HOW TO SING SINGAPORE BETTER – LET IN THE GATECRASHING PINOYS!
WE DIDN’T INVITE THEM I’ve heard them practicing in the park from my study. I’ve passed them on my walks. I’ve kept them at a safe arm’s length. What they do on their day off is their business. I let them be, them and their singing…
But now they’re in my driveway.
“There some carolers asking if they can come in,” my daughter whispers nervously in my ear.
I peer out at the 8 people gathered in our driveway, smiling uncertainly from under fur-trimmed Santa Claus caps.
Where the ‘*’ have they come from?
In my experience, uninvited carolers are usually members of obscure evangelical churches and have a tendency to harass one’s non-Christian guests after the 3rd song.
“Tell them no thanks,” I say, playing the nasty with no room at my inn.
“But Christmas is precisely the time for welcoming strangers,” my 84 year old father reminds me.
They’re Filipino domestic workers and shop assistants from a church for migrant workers in the city. And yes, just as I’ve seen them practicing in the park, they’ve seen me at my evening exercises. But until last night, we’ve not even exchanged hellos. Now, they’re in my living room.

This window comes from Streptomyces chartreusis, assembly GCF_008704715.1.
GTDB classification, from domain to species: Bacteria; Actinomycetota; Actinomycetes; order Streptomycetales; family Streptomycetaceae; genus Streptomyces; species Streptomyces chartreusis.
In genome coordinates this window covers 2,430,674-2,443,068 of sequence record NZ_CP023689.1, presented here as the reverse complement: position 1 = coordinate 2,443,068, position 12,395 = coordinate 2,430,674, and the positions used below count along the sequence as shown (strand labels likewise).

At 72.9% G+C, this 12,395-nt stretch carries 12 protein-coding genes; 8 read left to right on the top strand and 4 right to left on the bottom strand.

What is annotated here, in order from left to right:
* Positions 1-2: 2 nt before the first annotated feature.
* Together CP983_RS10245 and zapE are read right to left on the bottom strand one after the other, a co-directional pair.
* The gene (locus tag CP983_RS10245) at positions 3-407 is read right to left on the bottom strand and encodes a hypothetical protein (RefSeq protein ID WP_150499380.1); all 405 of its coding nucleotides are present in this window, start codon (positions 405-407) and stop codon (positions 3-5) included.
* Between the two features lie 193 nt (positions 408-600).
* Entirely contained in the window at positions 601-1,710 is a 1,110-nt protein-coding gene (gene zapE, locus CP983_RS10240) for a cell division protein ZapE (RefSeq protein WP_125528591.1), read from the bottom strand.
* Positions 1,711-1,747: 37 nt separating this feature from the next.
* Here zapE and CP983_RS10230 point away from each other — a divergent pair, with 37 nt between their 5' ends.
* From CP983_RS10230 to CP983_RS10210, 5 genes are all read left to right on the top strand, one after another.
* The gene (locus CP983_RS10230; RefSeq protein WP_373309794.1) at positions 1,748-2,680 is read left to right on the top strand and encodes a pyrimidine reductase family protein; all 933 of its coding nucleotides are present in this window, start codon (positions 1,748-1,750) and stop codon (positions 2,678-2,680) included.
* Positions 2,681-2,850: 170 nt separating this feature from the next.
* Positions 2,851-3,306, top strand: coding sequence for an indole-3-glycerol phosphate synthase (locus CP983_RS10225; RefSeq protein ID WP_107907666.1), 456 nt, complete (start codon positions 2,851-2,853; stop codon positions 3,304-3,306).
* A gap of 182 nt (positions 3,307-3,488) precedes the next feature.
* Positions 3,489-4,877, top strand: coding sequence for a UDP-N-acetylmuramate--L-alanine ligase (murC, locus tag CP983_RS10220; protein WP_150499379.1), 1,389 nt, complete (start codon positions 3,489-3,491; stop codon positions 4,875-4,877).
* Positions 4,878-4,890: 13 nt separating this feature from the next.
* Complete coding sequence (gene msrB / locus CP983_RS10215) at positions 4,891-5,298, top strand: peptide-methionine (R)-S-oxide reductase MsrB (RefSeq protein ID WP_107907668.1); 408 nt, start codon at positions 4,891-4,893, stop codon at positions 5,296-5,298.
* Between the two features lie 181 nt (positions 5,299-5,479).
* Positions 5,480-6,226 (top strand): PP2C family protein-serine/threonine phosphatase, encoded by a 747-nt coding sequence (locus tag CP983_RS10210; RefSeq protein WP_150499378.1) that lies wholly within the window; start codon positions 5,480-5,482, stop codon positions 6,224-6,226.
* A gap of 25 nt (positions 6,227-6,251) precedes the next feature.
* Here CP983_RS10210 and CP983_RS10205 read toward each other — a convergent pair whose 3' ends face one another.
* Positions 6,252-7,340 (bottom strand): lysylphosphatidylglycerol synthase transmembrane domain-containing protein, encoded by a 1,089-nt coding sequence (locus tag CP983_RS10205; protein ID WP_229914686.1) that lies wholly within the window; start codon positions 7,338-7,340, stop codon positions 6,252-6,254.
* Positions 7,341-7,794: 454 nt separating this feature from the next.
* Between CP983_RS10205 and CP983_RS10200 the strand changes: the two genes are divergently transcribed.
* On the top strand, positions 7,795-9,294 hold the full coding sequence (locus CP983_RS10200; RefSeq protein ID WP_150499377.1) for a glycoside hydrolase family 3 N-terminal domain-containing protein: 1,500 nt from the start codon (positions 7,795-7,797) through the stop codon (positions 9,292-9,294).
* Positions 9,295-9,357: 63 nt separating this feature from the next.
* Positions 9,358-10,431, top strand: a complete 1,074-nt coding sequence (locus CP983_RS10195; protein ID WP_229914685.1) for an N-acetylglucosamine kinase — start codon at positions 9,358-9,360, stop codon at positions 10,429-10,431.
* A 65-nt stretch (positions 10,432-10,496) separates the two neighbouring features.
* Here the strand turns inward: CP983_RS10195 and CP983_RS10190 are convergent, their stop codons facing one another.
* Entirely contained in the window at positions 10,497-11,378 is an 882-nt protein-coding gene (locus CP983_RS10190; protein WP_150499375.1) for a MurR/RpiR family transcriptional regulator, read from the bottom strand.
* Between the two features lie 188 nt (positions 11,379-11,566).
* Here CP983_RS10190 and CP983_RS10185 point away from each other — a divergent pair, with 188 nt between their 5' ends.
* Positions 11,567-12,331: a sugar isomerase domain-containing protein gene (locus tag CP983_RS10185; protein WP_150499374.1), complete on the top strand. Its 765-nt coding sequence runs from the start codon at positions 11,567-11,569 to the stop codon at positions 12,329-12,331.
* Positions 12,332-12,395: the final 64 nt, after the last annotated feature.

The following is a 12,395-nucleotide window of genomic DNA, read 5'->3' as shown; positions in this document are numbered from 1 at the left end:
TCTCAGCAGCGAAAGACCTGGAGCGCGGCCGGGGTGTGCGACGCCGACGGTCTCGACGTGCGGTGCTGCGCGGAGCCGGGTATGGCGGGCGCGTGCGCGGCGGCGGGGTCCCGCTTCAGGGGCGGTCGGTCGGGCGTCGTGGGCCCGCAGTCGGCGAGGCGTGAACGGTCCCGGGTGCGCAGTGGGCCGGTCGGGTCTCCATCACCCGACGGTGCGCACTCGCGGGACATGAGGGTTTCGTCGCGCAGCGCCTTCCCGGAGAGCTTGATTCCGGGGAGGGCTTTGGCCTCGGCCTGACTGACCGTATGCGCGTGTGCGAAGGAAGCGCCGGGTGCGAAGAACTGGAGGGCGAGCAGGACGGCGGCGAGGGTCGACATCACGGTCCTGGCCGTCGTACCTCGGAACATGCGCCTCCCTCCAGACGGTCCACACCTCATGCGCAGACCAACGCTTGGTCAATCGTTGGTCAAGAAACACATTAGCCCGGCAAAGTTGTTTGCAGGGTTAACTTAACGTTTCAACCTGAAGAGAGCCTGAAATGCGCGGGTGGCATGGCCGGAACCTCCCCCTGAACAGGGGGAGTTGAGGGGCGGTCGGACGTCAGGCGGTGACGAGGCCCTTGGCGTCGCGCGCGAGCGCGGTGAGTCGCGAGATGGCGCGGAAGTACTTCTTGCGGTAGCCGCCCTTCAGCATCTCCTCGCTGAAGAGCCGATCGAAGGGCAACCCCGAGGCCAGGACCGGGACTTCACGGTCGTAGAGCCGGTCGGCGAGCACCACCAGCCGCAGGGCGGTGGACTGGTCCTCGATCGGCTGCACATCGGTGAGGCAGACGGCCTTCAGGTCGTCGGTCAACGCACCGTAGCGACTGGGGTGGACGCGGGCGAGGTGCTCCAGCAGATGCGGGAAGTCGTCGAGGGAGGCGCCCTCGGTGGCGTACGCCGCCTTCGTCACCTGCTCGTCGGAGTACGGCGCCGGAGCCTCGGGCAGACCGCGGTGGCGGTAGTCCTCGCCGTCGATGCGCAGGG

My invited guests and my home helpers gather round the intruders
They begin to sing – http://www.youtube.com/watch?v=oZhfHnIqxE4&feature=player_embedded#!
Soon we’re all singing along – born in colonial Singapore Singaporeans, educated at NUS Singaporeans, returning from university abroad Singaporeans, a visiting Vietnamese Texan who remembers her years in Singapore as the happiest in her life, a Taiwanese American from Queensland Australia, and more – all of us singing, every last one.
I see my helper blink away tears and clutch her sister’s hand. The sisters exchange smiles. The woman from Texas gives her husband a hug. I lean into another friend.
They ‘re lowly shepherds, my surprise carolers. But like the Magi, they are bearers of gifts. Not just the singing but the magic that opens our hearts and allows tears and happiness and love and memory to mingle in the moment.
We didn’t’ think we’d called for music. But our usually shut iron gates were open, the lights were welcoming and someone’s heart was ready… “Christmas is the time for welcoming the strangers,” my father had said.
WHEN WE WELCOME THE STRANGER, IT IS WE WHO RECEIVE.
Christmas comes once a year. The strangers in our home land are always with us.
– Whether it’s Christmas or not, are we ready to give a welcome?
– Whether it’s Christmas or not, are we ready to receive?
What do you think? Is this easier said than done? Do share. Leave a comment.